Pictures of tulips can be so dramatic
that only the sweet scent is missing. The colours in a tulip garden are so overwhelming, especially to photographers... where do you start? Spring, and the dramatic colour festival, is so fleeting, you have to grab it by the petals while you can.
“A tulip doesn’t strive to impress anyone. It
doesn’t struggle to be
different than a rose. It doesn’t have to. It is different.
And there’s room in the garden for every flower."
~ Marianne Williamson
Get pictures of tulips as a total garden scene... a landscape. But "landscape" doesn't mean that the image has to be a horizontal image, like in the scene above. Make sure you get vertical shots of the same scene.
Take in the entire view and see how the garden's been planned out. If you're like me,
once you get into your macro lens, you'll be tempted to spend all your
time peering though it...but drag yourself away for the bigger picture!
Use a wide angle lens, maybe 35 mm or a 50 mm, and get lots of landscape views.
Flower lovers flock to Queen Elizabeth Park in Vancouver. In the spring, it's a popular place. Spring bulbs bust out of the ground in February while Old Man Winter still has the rest of Canada screaming for mercy.
Here's a landscape shot behind the conservatory.
Shoot landscapes and not always just one or two flowers. Wait
until later in the day when the sun isn't as strong, or when it's striking the
plants from the side.
This photo was taken in the evening and the light is rich and warm. In the golden light of evening, my pictures of tulips are brilliant.
This is a photo with everything in focus. You won't see that in all the photos on this page. Sometimes you want one, or a few, flowers very sharp and everything else blurred to highlight the subject.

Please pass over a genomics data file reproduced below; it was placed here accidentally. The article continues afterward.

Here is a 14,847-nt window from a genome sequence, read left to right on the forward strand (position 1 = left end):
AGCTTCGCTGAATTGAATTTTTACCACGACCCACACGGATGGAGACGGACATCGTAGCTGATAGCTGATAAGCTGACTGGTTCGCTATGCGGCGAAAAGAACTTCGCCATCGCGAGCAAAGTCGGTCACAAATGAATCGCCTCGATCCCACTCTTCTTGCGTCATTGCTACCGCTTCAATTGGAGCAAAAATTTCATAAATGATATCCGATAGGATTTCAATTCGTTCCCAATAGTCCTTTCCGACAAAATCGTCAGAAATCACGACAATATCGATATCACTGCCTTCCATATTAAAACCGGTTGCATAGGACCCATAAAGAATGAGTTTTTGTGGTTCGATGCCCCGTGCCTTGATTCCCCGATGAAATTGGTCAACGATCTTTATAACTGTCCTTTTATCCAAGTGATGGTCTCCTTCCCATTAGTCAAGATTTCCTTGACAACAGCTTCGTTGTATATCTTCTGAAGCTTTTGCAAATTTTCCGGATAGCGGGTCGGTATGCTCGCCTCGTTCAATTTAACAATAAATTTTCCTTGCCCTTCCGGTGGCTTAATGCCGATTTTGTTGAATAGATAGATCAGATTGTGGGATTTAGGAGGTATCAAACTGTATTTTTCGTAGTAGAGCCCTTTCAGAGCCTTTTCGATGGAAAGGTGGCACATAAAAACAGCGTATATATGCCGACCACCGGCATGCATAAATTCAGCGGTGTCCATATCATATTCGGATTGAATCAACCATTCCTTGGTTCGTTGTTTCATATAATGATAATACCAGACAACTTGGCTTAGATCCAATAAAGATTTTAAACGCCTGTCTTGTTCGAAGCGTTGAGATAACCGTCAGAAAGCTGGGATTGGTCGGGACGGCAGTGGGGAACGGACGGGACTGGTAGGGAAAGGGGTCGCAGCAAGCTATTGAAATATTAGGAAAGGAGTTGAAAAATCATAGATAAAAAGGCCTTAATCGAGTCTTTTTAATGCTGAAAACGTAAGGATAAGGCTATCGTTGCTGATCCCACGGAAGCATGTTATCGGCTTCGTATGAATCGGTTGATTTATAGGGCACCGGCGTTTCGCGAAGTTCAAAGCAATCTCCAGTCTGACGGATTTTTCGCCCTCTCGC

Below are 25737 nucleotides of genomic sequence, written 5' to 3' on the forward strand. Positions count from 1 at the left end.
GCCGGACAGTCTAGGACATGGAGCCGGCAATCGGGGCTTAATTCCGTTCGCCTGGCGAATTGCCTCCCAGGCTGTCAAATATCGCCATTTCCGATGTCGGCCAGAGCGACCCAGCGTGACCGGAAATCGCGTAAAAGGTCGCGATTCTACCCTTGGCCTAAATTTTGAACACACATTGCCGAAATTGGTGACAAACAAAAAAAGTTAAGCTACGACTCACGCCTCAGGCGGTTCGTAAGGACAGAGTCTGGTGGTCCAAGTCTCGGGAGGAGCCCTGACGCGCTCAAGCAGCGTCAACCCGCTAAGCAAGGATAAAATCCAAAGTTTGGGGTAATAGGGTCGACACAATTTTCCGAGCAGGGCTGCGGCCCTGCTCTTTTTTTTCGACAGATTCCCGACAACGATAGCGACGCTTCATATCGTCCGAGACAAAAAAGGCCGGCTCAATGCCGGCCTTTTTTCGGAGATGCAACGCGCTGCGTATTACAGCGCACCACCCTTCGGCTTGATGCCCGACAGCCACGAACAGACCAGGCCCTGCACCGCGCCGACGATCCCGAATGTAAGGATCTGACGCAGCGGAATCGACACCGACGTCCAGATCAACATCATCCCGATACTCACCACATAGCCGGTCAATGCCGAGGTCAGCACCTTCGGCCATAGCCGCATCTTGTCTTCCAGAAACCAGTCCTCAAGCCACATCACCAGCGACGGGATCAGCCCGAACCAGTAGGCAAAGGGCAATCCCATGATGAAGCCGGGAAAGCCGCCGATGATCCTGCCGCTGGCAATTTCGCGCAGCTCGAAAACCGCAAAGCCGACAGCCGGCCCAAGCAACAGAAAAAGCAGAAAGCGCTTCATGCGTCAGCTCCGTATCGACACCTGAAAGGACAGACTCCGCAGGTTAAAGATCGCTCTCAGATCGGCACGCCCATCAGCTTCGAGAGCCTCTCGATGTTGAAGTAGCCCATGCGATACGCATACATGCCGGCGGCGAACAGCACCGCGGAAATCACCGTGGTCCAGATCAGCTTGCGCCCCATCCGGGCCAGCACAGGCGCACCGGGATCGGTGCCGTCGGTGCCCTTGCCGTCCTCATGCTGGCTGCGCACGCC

For a refresher on exposure, start with these pages:
Your photos reflect who you are. Be what you want to be. Even if you're a realist, you may have fun with playing with a photo-editor. Some of my photos don't lend themselves to a painterly style. I only tweak them in Camera Raw.
Many of my photographs are impressionistic. 'Painting' my photos lets me play and add my imagination to my photos. It makes my pictures unique and I enjoy spending time in the process.
The software I use is Lightroom, Photoshop, and Topaz Impression.
Don't be afraid to use an editing program. You computer comes with one and if you grow beyond what it can give you, there are more advanced programmes to choose from. Go through the lessons that come with your photo-editor or search YouTube. The point is to enjoy the process while you learn.
Most of my images have textures and layers added in my editing process.
Photographers differ on their opinions about impressionistic photo editing. My only advice is to express yourself however you want to!
If you work for a newspaper or submit to stock, then you don't have a choice.... you can't over edit your photos. They must be real rather than an artistic expression.
Otherwise, put your imagination in gear and enjoy the editing process.
You can apply vignettes right onto the original picture but that's NOT a good idea. Applying any treatment to the photo layer isn't a smart way to go. It destroys the original picture (pixels) and when you close the file and save it, that's final. If you decide you don't like it the next day (and who doesn't?) you're stuck with it!